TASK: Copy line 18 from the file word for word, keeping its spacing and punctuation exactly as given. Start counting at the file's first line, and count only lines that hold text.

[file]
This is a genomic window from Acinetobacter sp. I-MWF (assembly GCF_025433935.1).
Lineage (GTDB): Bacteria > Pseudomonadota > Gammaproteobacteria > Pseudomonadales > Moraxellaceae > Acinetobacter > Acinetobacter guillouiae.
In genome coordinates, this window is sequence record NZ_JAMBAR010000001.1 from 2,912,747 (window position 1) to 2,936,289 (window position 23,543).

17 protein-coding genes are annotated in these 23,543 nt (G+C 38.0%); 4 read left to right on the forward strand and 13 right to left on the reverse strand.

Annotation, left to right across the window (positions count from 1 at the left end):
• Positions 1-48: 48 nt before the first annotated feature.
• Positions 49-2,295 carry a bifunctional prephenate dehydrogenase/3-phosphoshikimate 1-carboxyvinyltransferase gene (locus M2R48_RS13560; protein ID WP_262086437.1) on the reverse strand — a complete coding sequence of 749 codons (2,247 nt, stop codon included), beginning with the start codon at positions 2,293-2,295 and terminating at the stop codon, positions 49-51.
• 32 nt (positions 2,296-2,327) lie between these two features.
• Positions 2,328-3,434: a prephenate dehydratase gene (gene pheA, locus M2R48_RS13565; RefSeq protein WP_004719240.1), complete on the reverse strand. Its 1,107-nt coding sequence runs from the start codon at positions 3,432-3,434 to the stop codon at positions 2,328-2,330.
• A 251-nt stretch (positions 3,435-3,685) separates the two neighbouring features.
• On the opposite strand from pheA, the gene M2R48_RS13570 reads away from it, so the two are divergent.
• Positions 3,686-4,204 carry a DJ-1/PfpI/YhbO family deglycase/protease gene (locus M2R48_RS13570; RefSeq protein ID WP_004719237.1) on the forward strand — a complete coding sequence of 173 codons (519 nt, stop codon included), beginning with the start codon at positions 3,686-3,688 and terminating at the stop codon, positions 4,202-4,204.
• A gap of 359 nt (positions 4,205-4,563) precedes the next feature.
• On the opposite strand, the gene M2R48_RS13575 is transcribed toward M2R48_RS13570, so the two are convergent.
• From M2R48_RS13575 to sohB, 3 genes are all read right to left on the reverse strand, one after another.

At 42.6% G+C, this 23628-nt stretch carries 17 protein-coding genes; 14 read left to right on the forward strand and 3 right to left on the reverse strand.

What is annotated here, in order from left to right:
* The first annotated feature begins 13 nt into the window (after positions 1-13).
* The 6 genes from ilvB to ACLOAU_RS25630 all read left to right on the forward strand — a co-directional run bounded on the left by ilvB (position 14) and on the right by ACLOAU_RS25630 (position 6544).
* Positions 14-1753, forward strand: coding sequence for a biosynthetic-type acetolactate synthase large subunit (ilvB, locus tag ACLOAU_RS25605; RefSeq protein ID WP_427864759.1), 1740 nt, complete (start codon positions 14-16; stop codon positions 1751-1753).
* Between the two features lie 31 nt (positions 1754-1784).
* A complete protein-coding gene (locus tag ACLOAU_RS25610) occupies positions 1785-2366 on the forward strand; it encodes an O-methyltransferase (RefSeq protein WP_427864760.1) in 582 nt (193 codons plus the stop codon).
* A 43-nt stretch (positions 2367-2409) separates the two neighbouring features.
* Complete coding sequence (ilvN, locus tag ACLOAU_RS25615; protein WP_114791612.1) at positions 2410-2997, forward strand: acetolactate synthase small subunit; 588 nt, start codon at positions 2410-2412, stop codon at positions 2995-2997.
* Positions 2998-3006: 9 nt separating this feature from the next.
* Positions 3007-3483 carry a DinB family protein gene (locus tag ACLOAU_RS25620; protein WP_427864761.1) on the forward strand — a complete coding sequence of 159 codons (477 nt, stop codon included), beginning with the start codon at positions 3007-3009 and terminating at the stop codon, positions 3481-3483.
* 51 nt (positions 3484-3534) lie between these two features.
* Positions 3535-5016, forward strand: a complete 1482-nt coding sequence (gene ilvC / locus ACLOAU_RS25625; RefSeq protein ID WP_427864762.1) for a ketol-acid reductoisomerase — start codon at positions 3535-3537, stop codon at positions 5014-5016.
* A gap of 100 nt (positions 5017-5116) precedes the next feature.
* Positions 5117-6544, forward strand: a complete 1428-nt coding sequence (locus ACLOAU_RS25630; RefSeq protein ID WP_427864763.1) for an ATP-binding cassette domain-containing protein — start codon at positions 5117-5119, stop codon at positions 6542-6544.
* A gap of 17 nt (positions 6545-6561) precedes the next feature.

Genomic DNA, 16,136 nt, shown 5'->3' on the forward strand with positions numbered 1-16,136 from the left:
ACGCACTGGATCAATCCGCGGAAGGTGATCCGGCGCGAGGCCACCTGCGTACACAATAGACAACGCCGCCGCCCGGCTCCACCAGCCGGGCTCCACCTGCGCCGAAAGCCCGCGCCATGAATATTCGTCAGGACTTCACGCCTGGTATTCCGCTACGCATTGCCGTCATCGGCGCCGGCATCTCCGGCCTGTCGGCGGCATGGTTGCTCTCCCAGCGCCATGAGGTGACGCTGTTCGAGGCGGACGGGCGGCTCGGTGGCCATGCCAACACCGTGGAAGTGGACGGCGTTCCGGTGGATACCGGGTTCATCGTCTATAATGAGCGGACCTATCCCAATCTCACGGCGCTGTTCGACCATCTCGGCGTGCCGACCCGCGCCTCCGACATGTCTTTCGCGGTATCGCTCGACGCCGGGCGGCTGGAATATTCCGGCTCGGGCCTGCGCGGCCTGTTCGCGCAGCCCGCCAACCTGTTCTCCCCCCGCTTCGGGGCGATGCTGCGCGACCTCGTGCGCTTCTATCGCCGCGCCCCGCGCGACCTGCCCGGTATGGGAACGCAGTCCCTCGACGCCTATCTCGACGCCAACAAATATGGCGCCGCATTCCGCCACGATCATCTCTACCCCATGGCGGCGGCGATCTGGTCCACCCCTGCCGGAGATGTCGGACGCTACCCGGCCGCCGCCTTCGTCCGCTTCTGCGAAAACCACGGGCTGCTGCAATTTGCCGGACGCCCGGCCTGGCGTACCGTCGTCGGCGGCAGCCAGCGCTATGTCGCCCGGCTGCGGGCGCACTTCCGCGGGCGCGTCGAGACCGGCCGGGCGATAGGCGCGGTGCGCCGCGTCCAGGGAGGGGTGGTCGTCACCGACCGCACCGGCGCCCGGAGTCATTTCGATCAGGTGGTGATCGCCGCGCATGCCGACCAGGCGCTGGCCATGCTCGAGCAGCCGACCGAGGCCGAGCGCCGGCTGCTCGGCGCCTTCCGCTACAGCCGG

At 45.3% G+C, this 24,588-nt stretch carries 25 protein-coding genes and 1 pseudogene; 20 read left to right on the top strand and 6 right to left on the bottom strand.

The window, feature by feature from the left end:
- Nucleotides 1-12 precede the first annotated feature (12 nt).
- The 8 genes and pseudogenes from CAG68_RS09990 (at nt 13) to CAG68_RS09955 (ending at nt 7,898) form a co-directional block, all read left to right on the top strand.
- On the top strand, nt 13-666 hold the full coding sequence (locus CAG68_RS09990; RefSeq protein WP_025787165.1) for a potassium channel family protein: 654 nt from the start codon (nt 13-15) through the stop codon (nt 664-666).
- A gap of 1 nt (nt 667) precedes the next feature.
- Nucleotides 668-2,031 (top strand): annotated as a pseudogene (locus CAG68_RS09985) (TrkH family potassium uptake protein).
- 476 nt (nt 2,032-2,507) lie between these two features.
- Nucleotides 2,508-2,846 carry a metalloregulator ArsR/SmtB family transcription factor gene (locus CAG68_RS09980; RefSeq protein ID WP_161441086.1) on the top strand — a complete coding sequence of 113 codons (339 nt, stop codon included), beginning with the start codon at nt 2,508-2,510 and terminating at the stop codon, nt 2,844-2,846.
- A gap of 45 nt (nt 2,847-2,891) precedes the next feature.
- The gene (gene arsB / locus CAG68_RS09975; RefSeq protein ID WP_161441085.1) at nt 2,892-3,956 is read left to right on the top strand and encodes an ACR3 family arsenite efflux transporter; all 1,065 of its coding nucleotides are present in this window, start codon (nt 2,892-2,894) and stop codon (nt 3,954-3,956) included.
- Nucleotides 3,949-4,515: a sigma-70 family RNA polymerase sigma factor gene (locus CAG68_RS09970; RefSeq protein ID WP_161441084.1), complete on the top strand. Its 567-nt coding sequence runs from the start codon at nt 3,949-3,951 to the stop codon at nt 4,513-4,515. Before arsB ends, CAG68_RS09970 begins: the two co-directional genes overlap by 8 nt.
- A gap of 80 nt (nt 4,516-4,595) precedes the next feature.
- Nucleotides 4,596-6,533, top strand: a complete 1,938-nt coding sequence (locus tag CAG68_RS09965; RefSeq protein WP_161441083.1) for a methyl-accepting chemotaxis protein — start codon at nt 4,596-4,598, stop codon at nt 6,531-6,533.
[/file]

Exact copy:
* The first annotated feature begins 13 nt into the window (after positions 1-13).